#1812366

    Milhouse
    Participant

    Actually the basic halacha is that yes, when you are not in Florida you have to let others use your house there, provided they keep it in good condition and vacate it as soon as you need it. I would say that nowadays this halacha is not necessarily applicable, because we have many things in our houses, some of which are fragile, and some of which are personal, so having strangers squatting there does cost us something, if only menuchas hanefesh. Whereas in chazal;’s time a house was basically a shell, and if you were not there there was no reason not to let others use it. (Which is why in their days there was no need for Pesach cleaning; bedikas chometz was the cleaning.)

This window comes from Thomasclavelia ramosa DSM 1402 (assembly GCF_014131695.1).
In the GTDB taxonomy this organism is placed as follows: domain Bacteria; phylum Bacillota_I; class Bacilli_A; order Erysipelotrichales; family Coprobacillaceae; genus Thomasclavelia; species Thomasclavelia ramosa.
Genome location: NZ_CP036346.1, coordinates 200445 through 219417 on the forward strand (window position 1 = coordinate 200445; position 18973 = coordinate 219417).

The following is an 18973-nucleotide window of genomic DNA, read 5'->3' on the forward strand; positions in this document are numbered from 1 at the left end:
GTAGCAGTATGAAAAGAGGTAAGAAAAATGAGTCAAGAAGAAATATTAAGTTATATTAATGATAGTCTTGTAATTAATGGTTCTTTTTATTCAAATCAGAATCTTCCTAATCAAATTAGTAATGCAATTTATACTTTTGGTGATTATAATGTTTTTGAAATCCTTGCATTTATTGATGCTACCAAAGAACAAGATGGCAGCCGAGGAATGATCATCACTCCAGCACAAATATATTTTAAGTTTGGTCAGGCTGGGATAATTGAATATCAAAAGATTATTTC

As for the driveway, you could make it known on your block that people are free to use your driveway, but they must be ready to move their cars at a moment’s notice. If you wanted to be nice you could even create a Whatsapp group for the block, and post on it when you leave CT, so whoever’s parked in your driveway has over an hour’s notice to move.

    #1831377

    ChananiaL
    Participant

    @ yehudayona If someone wants to use CTLawyer’s house when he is not in Florida, they are required to pay market rate rent. Same applies to the driveway. By your logic every tenant is exempt from rent because the landlord isn’t using the apartment anyway.

    #1831376

    ChananiaL
    Participant

    @milhouse If someone wants to use the house when CTLawyer is not in Florida, they are expected to pay market rate rent. By your logic every tenant is exempt from paying rent because the landlord isn’t using the apartment anyways.